What’s wrong with online images?

If you’re going down a low budget route you can go on to websites like newspress.co.uk or search through rights free image websites like morguefile.com, you can of course search through thousands of images on Google.

This brings up it’s own problems of who owns the rights to each image (and quite often you may have to sift through thousands of pornographic photos before you find that image of two women genuinely playing table tennis). If you go to the Google Images homepage however you can adjust the search settings in Advanced Search options. Tick the box to search for Commercial Use.


Image courtesy of Smash&Peas

  • Do you want landscape or portrait?
  • If you are looking for a striking image of a single person you probably want him in the centre of the photograph.
  • You may want to include background business, try cutting in the image in to 3rds. Get the focus of the image on the cross-hairs of two of the 3rds – this can help show situation or circumstance.
  • The depth of the field is important and in particular what’s in focus. Change the F/number to adjust the subject.
  • Movement

    Courtesy of Chris Grosser Photography

Shutter speed can dramatically change the style and feel of an image. It can be used to get the best effect for cars driving, runners… running or perhaps if there’s a lot of action happening like a music performance.

If you are looking for not much blur you want a fast shutter speed like 1/500th of a second.

If you want a lot of blur slow shutter speed (1/15th) is what you’re after.

Panning can also help the effect of your blur. This can be especially brilliant when shooting a racing car.

  • Distortion and Perspective

If you want a promotional shot that looks quite dramatic and exciting you’ll want an extreme perspective but for a simple shot to fully capture the ‘real’ essence of the subject a flat perspective – similar to your personal digital camera will do.

  • Colourfulness

Speaks for itself.


The right image has to suit the story’s slant and angle. For this you need to focus on the colour of the image, the pose of the subject, the angle the photo was taken from. These variants will have different results. What may be good for an labum cover, may not be good for a news story. What may be good for a news story, may not be good for a feature.

Obviously News Value is important, if it’s not topical it might not be worth anything – I’ll refer you to the Rupert Murdoch comparison I made earlier.

Availability is important – you may know of a photo, but can you get to it. Is it sendable? Printable? Has it been exclusively paid for by another company? Rights of the image will link in to this.

What information does the image convey? There used to be a time where to find out the 5 W’s of a photograph, all you had to do was turn it over and read the information written on the back of the image. In a digital age this isn’t all that possible but sometimes there will be telling signs in the photo. Perhaps there’s a road sign, or a name tag around someones neck. Maybe the image has the poster of the titled event you are reviewing. If the image has an unnamed person standing in front of a perfectly plain brick wall – that may say nothing.

Technical Quality




Colour Balance

Original Size, resolution and compression

All the above are hugely important in what you can and cannot use in different media forms.

Online                            Image                                   Print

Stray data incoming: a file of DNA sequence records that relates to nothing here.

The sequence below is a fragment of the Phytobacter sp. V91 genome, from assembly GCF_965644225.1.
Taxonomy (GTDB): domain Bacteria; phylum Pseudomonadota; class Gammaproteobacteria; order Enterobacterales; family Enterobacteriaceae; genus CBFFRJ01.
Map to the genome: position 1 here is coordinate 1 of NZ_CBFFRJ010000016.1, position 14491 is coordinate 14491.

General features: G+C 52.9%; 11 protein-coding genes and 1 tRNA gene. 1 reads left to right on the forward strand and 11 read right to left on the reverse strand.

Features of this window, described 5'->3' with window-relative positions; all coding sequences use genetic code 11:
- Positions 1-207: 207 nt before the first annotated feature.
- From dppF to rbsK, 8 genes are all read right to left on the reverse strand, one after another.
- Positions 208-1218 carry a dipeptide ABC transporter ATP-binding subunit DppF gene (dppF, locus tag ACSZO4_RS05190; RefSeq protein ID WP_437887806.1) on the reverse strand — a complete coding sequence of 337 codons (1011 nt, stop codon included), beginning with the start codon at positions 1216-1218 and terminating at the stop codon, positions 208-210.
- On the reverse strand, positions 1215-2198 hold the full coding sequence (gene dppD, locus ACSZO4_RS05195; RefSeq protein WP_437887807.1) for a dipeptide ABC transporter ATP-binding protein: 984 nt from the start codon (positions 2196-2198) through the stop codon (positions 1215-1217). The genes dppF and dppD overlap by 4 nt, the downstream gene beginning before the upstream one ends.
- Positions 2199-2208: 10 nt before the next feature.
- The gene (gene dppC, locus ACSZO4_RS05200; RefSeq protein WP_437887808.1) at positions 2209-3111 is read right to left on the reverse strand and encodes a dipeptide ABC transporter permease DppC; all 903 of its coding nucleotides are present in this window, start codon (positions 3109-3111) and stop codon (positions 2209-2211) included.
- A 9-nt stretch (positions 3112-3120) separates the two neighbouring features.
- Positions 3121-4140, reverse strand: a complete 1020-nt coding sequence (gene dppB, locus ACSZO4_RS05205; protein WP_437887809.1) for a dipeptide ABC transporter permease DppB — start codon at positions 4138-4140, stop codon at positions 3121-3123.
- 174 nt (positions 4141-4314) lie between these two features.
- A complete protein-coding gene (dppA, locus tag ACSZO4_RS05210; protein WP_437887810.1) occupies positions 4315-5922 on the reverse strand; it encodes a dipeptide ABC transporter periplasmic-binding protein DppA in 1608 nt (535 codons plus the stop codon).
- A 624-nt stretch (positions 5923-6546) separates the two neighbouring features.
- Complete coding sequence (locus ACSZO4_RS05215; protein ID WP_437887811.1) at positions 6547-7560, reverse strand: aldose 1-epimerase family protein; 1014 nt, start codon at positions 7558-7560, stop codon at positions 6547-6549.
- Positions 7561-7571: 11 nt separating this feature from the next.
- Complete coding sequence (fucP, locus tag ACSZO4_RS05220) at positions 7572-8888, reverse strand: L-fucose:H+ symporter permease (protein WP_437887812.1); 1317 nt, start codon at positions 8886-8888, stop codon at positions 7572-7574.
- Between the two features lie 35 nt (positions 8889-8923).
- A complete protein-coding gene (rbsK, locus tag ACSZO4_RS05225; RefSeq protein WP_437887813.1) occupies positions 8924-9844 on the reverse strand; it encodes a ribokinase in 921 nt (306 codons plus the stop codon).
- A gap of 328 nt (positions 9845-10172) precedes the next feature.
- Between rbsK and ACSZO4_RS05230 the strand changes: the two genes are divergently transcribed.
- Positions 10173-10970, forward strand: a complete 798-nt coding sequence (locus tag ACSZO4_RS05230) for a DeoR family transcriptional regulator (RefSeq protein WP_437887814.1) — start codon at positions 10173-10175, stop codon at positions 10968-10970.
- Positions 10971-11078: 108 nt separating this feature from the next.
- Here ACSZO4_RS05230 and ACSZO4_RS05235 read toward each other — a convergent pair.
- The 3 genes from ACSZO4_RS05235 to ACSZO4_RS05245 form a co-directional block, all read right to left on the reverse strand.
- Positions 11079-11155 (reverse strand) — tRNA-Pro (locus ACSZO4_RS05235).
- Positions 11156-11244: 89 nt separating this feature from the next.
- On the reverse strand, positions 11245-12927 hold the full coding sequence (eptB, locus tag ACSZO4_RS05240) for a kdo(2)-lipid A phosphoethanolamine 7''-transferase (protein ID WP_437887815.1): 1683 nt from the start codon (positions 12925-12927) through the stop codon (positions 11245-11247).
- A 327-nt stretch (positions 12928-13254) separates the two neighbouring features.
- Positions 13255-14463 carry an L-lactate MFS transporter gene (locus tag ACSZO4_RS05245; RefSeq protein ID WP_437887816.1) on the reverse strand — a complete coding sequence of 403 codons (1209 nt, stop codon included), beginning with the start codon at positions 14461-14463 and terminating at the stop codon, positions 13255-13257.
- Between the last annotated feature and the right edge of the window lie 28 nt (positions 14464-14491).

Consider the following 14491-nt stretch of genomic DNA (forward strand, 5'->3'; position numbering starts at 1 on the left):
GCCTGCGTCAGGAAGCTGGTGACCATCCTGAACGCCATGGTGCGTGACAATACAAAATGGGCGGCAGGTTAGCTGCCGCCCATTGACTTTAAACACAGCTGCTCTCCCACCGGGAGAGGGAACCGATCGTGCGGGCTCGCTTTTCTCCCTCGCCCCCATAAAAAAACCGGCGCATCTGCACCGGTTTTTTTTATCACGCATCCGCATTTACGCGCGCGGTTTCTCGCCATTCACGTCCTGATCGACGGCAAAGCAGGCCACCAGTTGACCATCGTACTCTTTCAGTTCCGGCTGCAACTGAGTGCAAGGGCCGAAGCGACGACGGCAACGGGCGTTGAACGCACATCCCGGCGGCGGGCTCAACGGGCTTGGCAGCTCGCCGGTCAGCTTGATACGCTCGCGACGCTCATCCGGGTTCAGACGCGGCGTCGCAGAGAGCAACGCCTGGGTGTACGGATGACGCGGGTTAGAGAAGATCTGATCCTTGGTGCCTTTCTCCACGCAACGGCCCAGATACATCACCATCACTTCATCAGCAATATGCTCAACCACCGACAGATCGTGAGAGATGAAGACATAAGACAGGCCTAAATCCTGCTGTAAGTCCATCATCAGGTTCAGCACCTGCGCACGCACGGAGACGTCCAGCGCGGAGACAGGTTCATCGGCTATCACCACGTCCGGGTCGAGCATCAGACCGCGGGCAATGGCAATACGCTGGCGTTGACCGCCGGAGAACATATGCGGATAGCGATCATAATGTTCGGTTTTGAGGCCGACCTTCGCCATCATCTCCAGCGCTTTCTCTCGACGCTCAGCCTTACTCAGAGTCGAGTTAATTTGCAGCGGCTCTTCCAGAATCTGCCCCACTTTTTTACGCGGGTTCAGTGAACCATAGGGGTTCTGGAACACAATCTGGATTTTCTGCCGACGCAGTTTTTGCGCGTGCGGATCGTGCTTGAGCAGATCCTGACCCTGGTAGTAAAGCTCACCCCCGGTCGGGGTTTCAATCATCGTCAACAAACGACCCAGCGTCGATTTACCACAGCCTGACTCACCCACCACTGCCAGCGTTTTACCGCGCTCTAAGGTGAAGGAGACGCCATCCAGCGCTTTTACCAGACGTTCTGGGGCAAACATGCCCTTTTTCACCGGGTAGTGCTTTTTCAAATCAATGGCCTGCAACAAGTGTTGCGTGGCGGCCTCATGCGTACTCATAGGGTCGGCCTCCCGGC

72 dpi                            Resolution                        288 dpi

JPG, GIF, PNG            File Format                       JPG, TIFF

High                              Compression                    None, Low

Small                             File Size                             Doesn’t Matter


25 pixels                      Small Image                      300 pixels wide

100 pixels                    Big Image                           5000 pixels wide

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Our afternoon session with Noakes saw us discussing feature writing and writing for different audiences.

We were told to look at 1 story across 3 different media outlets and I specifically chose the story this week about the Olympic Torch relay around Britain. The outputs I focused on was the BBC website, the Olympic website and the Western Mail online – the Welsh national daily.

Seb Coe holding the torch at St Pancras station - courtesy of guardian.co.uk

The distinctions were obvious in that the London Olympic site gave as much information as possible, it quoted an interview with Seb Coe and despite it being a national event the promotion was on locality and reaching 95% of the UK. It also described some of the transport used. This site is clearly aimed at providing information for a national audience. The writing also keeps in mind business owners and transport authorities and despite being nationally focused it is probably written for businesses.

BBC always aims to give a rounded view and generally looked at this story as a source of information. The interesting note is that despite the story appealing to an nation interested in headlines and important landmarks the torch will pass, there were links imbedded that focused the story to more local areas, and provided the reader with the option of looking at a map of the country with every stop pinpointed.

Western Mail obviously focuses way more on locality and is appealing to the higher brow, lower-middle class. It notes every stop in Wales without mentioning that it will be anywhere else in Britain. The article also quotes Welsh Secretary rather than Seb Coe. It is clearly defined for Welsh audience and aims to involve many areas and audiences, but the usual readership is more pinpointed.

Almost every one of the stories is for an ABC1 audience.

ABC1 is the higher up members of society who are professional, well-educated, earning members of society.

Arguably the Western Mail online could have drifted partially in to the C2DE category.

C2DE is for slightly lower-class readers. Notable publications popular with this market is the Sun and other tabloids.

Readerships are defined by a number of other categories however;

Education                                       Age

Engagement with news               Proximity

Consumation of news                   Sex

Social status (ABC1 C2DE)          Specialists


We defined the definitions of Readership and Circulation;